The Cap and Trade Onion

APPrO Cap and Trade Blog



It is rare to see such an important government initiative with such a wide ranging impact still have so many  questions still outstanding just ten months from program start. But that is where we stand with Ontario’s cap and trade plan.


The devil is always in the details and cap and trade’s details are voluminous.  The draft regulations run into the many hundreds of pages.  I took part in two separate webinars in the week after the draft regulation was announced, one with government officials, and one with IESO.  Both were well attended by stakeholders.  Both went on for hours. Both generated more questions than answers.  Cap and trade is proving to be the proverbial onion:  every time you peel away one layer, another reveals itself.


Power producers enter the exercise knowing that the electricity sector has done more than our share, in fact more than any other major sector in Ontario, to battle climate change.  With the closure of the coal fired plants, major nuclear refurbishment, new clean energy gas plants and more renewables Ontario’s electricity system is now a minor contributor to greenhouse gas emissions.  We are dwarfed by transportation, industry, residential and institutional emitters.


But make no mistake:  cap and trade affects us too.  Perhaps profoundly.


In advance of the legislation, we argued that natural gas fired generators should be allowed to manage their own greenhouse gas allowances.  We are used to dealing with commodity risks and are good at it.  We believe it is the most efficient and logical approach.   But the government seems determined to put the onus on natural gas distributors.  It means that it will be Enbridge and Union Gas buying the allocations and putting a price on carbon, which must then be built into the regulated rates that they charge power producers.  Here is where the details are sketchy.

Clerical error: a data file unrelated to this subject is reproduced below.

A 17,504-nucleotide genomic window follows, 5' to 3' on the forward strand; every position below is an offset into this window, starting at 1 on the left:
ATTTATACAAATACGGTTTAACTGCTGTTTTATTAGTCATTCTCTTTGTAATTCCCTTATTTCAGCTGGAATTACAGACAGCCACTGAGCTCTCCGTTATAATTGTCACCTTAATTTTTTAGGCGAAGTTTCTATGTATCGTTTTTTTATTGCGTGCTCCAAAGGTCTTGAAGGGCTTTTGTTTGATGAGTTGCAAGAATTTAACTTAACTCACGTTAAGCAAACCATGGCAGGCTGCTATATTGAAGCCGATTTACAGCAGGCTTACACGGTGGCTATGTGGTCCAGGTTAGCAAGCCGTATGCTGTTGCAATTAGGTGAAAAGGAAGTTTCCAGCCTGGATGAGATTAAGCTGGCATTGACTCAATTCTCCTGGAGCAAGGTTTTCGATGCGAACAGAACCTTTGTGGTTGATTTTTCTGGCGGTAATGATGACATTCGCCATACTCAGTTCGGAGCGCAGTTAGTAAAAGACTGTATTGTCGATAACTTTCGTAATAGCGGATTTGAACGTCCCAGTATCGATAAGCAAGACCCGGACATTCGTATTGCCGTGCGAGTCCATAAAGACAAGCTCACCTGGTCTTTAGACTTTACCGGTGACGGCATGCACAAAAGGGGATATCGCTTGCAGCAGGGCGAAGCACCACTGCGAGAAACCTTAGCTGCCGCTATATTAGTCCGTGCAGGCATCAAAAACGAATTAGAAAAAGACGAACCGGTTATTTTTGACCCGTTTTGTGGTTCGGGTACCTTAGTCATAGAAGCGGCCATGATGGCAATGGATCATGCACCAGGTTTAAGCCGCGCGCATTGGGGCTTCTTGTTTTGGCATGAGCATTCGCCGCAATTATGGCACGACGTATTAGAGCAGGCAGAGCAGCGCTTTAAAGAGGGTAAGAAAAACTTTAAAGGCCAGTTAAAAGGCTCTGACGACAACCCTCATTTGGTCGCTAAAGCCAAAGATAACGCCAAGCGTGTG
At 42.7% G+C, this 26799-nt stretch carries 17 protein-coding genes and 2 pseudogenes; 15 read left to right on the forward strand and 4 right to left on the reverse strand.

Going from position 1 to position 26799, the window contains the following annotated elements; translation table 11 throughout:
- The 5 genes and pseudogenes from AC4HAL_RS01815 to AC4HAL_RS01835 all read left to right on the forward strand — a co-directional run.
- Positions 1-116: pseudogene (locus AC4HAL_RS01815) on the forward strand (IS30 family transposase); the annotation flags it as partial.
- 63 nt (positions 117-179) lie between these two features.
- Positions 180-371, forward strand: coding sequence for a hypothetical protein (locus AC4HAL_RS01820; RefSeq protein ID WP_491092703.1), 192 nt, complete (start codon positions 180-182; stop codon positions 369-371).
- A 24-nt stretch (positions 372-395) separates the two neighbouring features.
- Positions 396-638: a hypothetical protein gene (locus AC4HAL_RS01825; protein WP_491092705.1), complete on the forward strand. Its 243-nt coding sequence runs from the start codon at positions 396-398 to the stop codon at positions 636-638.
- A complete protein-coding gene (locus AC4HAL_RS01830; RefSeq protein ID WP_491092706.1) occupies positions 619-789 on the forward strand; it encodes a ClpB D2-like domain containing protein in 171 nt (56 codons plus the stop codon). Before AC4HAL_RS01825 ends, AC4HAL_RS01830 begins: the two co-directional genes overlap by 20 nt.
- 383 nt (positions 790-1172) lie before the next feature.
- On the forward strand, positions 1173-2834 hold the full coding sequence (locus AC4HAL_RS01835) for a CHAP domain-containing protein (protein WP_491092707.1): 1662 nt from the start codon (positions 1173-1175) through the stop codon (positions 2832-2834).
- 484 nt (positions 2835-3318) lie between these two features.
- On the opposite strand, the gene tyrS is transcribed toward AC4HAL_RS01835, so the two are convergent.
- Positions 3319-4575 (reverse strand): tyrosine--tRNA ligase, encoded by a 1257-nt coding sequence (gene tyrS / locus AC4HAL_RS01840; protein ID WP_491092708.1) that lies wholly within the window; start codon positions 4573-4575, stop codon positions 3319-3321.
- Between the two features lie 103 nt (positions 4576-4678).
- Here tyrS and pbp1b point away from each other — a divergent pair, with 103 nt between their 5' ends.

How are these costs to be levied on power producers? And in turn, how will they be passed along to consumers? Power producers have many and varied contracts, which date from different eras.  


The questions go on.  At a high level we understand how power imports will be treated, but what about exports? Will Ontario’s electricity be forced to become more expensive and thus less attractive to out-of-province buyers? 


The Ontario Energy Board will undoubtedly have to hold an exceptionally condensed and complex hearing in order to make decisions on the appropriate methodology and rate design for natural gas distributors.  



Regardless of the rate design issues, APPrO will continue to push vigourously for equitable treatment for all of our members. It is a fundamental principle that generators must be allowed to recover reasonably-incurred costs. We are actively engaged on these issues.


APPrO has already developed its responses to the initial stages of the process.  The government will shortly be receiving our comments on the draft regulations, and we are working with our members to give feedback to the IESO on how it will deal with cost recovery issues and we anticipate that we will be significant participants in the Ontario Energy Board’s consultations on the cap and trade regulatory framework for natural gas distribution companies. 


We are now into a tight timeline given the government’s goal of implementing its program in January 2017.  Even ministry officials have admitted that there is a huge amount of work to do over a short period of time.


APPrO will keep asking for answers, even as the questions multiply. 



David Butters
President & CEO
The Association of Power Producers of Ontario (APPrO)










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